GENEVA - The United Nations human rights office warns conditions in Libya have seriously deteriorated over the past year as civilian war casualties multiply and rampant, gross violations of human rights escalate, pervading every aspect of Libyan society.
U.N. officials describe Libya as a society in total disarray. They say everyone is under attack —civilians, human rights defenders, journalists, migrants and refugees.
Rebel leader Khalifa Haftar's military forces began an offensive in April to seize the capital Tripoli. Since then, the U.N. has documented at least 284 civilian deaths and 363 injuries. Most have been caused by airstrikes, followed by ground fighting, improvised explosive devices, abductions and killings.
U.N. human rights spokesman Rupert Colville says journalists, media workers and human rights defenders are subject to violence, threats and harassment. He says the treatment of migrants and refugees is of particular concern.
"They continue to be routinely subjected to violations and abuses, including extrajudicial and arbitrary killings, arbitrary detention, enforced disappearances, torture, sexual and gender-based violence, abduction for ransom, extortion, and forced labor by state officials, traffickers and by smugglers,” Colville said.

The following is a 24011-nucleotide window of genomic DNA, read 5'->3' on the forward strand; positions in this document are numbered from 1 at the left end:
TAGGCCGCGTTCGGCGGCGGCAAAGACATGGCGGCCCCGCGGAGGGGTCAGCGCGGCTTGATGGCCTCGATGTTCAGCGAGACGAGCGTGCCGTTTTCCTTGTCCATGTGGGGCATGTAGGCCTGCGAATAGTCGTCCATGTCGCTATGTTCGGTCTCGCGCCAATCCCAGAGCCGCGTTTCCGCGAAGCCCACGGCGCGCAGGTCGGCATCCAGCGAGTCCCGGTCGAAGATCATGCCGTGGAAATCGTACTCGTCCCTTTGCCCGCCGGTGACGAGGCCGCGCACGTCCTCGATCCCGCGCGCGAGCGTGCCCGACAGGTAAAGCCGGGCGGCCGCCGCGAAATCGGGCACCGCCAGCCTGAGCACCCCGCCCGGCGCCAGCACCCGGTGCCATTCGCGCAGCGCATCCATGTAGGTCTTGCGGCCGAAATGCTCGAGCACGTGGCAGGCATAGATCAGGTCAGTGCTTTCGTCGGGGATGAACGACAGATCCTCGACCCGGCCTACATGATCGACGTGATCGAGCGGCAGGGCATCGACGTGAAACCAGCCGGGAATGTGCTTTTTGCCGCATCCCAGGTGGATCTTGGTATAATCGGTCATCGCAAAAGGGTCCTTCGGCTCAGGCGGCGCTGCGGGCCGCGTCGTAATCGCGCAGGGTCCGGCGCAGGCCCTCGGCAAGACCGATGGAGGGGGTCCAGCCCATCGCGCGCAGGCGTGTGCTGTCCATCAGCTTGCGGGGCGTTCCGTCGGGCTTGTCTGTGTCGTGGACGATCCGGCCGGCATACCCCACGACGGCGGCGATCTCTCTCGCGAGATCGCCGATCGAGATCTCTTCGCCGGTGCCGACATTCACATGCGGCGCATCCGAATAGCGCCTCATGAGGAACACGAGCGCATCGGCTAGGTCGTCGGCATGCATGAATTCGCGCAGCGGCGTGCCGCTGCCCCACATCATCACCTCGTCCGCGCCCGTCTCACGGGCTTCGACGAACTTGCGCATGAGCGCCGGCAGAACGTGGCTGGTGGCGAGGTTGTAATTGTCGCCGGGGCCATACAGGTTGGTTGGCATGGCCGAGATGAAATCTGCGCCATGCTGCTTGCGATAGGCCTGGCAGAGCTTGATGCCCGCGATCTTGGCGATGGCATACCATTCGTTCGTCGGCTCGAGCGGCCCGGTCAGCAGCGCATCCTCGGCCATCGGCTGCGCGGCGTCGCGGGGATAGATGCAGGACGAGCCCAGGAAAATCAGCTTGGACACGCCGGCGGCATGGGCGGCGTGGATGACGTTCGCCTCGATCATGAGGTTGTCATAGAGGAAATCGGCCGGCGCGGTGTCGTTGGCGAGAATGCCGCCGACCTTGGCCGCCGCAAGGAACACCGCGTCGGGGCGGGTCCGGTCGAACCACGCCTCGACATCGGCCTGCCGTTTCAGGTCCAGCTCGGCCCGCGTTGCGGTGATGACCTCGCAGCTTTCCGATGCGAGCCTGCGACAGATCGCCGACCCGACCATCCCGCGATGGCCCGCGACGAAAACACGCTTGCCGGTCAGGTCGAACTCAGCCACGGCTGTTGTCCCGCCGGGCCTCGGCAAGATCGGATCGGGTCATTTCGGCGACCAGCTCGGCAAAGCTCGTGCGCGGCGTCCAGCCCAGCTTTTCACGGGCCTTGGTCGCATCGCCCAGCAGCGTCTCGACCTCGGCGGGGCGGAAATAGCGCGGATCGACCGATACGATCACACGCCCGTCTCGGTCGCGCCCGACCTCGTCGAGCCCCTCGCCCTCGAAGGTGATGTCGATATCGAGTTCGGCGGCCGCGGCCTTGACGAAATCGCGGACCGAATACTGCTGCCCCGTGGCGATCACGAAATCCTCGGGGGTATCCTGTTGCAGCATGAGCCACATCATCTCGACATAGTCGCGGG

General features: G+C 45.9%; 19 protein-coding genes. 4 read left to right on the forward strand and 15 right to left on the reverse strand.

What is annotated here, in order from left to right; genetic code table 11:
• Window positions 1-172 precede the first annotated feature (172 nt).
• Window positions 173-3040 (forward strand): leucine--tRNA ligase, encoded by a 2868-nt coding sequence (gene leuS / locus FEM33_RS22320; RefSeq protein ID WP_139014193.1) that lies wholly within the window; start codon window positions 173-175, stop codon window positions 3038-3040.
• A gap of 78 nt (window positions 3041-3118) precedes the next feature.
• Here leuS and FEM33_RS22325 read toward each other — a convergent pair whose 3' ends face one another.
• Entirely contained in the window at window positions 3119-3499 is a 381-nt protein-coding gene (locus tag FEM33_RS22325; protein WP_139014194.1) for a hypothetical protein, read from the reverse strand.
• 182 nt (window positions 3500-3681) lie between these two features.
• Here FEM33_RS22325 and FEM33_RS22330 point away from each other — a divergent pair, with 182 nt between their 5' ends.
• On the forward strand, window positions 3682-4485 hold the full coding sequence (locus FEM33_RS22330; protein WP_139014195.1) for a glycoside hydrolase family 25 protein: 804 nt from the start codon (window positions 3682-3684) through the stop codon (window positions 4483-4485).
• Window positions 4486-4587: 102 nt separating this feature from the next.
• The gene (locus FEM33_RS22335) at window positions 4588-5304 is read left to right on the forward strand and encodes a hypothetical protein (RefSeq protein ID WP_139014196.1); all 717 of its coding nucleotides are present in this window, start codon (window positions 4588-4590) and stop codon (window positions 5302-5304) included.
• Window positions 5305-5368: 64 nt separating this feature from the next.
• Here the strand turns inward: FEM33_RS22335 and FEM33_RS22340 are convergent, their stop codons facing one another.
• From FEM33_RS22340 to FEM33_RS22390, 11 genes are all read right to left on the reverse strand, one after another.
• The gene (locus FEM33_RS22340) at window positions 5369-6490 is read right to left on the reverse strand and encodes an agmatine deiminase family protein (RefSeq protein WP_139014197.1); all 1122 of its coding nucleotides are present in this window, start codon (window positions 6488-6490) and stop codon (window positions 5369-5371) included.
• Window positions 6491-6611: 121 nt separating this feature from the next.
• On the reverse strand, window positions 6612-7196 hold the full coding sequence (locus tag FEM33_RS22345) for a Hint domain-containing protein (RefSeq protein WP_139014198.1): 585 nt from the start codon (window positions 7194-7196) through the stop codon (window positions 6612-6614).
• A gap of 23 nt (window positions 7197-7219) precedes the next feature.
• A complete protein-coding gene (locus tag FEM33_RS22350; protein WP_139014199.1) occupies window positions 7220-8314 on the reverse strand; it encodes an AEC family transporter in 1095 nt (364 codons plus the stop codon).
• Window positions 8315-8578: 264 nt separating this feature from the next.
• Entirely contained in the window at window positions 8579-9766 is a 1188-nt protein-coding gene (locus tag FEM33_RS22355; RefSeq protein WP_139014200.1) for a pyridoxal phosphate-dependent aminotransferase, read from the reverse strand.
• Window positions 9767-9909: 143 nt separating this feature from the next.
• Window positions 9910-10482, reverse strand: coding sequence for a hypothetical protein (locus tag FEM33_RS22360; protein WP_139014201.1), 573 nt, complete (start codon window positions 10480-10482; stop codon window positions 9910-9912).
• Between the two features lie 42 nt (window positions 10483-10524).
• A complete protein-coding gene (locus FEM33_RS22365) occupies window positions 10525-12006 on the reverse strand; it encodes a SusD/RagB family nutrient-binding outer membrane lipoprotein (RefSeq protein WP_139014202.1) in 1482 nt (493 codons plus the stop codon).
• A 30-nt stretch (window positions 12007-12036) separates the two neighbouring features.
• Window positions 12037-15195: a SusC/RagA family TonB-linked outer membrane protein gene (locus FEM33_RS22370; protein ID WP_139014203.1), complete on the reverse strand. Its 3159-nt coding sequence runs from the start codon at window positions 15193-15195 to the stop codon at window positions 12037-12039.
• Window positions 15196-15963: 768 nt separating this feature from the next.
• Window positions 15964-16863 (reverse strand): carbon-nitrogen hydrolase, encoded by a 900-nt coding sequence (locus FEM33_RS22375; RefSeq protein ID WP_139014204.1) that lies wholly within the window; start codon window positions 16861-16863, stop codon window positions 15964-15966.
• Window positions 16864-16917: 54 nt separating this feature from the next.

The U.N. office reports more than 8,600 migrants have been intercepted at sea by the Libyan Coast Guard and returned to Libya this year. Most of them are migrants from sub-Saharan Africa. Every year, thousands of desperately poor Africans make the arduous and deadly journey across the desert to Libya in hopes of reaching Europe and a better life.
The migrants, who have been intercepted at sea and returned to Libya, are among thousands of others who have made the perilous Mediterranean Sea crossing to Italy in fragile smugglers' boats. Many have lost their lives.
Colville notes many of those intercepted at sea have been sent to official and unofficial detention centers. There, they are subjected to serious human rights violations and abuses.
"We are also concerned that parties to the conflict in Libya continue to store weapons and ammunition in close proximity to civilian locations, particularly detention centers where migrants and refugees are being detained,” Colville said. “We remind the parties of their obligation to take all feasible precautions against the effects of attacks."
The U.N. office reports nearly 9,000 people are being held under extremely abusive, violent, overcrowded conditions in 28 official prisons run by Libya's Ministry of Justice. While conditions in these facilities are extremely bad, it says conditions in unofficial places of detention, many run by armed groups, are likely to be even worse.